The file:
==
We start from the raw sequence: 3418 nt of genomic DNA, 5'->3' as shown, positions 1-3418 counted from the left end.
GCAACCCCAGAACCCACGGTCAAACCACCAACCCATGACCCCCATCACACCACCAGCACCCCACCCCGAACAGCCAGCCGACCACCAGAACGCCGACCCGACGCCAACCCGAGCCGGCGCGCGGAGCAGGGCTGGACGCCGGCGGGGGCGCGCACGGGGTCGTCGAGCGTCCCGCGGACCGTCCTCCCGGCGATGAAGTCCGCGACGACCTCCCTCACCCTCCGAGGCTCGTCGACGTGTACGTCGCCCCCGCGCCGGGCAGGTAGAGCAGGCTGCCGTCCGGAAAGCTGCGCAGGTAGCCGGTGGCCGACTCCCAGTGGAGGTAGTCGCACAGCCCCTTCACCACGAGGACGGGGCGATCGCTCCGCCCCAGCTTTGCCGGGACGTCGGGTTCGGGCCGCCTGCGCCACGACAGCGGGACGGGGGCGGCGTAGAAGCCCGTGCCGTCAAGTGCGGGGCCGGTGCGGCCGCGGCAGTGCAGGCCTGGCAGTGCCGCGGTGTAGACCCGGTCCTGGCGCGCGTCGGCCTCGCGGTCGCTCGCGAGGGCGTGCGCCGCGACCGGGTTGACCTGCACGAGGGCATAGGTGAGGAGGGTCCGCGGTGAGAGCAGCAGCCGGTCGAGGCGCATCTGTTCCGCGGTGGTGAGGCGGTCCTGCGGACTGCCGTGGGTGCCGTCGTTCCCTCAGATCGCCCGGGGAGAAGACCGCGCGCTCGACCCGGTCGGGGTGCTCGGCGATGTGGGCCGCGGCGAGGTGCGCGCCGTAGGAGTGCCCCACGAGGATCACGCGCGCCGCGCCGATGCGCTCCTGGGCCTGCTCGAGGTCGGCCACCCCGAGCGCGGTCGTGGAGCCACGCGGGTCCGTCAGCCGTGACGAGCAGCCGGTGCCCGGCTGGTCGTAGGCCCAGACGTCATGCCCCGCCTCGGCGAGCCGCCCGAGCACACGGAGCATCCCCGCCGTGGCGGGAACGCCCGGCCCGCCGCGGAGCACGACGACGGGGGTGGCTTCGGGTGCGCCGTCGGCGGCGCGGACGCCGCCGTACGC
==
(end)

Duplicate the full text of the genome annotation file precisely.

We start from the raw sequence: 3418 nt of genomic DNA, 5'->3' as shown, positions 1-3418 counted from the left end.
GCAACCCCAGAACCCACGGTCAAACCACCAACCCATGACCCCCATCACACCACCAGCACCCCACCCCGAACAGCCAGCCGACCACCAGAACGCCGACCCGACGCCAACCCGAGCCGGCGCGCGGAGCAGGGCTGGACGCCGGCGGGGGCGCGCACGGGGTCGTCGAGCGTCCCGCGGACCGTCCTCCCGGCGATGAAGTCCGCGACGACCTCCCTCACCCTCCGAGGCTCGTCGACGTGTACGTCGCCCCCGCGCCGGGCAGGTAGAGCAGGCTGCCGTCCGGAAAGCTGCGCAGGTAGCCGGTGGCCGACTCCCAGTGGAGGTAGTCGCACAGCCCCTTCACCACGAGGACGGGGCGATCGCTCCGCCCCAGCTTTGCCGGGACGTCGGGTTCGGGCCGCCTGCGCCACGACAGCGGGACGGGGGCGGCGTAGAAGCCCGTGCCGTCAAGTGCGGGGCCGGTGCGGCCGCGGCAGTGCAGGCCTGGCAGTGCCGCGGTGTAGACCCGGTCCTGGCGCGCGTCGGCCTCGCGGTCGCTCGCGAGGGCGTGCGCCGCGACCGGGTTGACCTGCACGAGGGCATAGGTGAGGAGGGTCCGCGGTGAGAGCAGCAGCCGGTCGAGGCGCATCTGTTCCGCGGTGGTGAGGCGGTCCTGCGGACTGCCGTGGGTGCCGTCGTTCCCTCAGATCGCCCGGGGAGAAGACCGCGCGCTCGACCCGGTCGGGGTGCTCGGCGATGTGGGCCGCGGCGAGGTGCGCGCCGTAGGAGTGCCCCACGAGGATCACGCGCGCCGCGCCGATGCGCTCCTGGGCCTGCTCGAGGTCGGCCACCCCGAGCGCGGTCGTGGAGCCACGCGGGTCCGTCAGCCGTGACGAGCAGCCGGTGCCCGGCTGGTCGTAGGCCCAGACGTCATGCCCCGCCTCGGCGAGCCGCCCGAGCACACGGAGCATCCCCGCCGTGGCGGGAACGCCCGGCCCGCCGCGGAGCACGACGACGGGGGTGGCTTCGGGTGCGCCGTCGGCGGCGCGGACGCCGCCGTACGC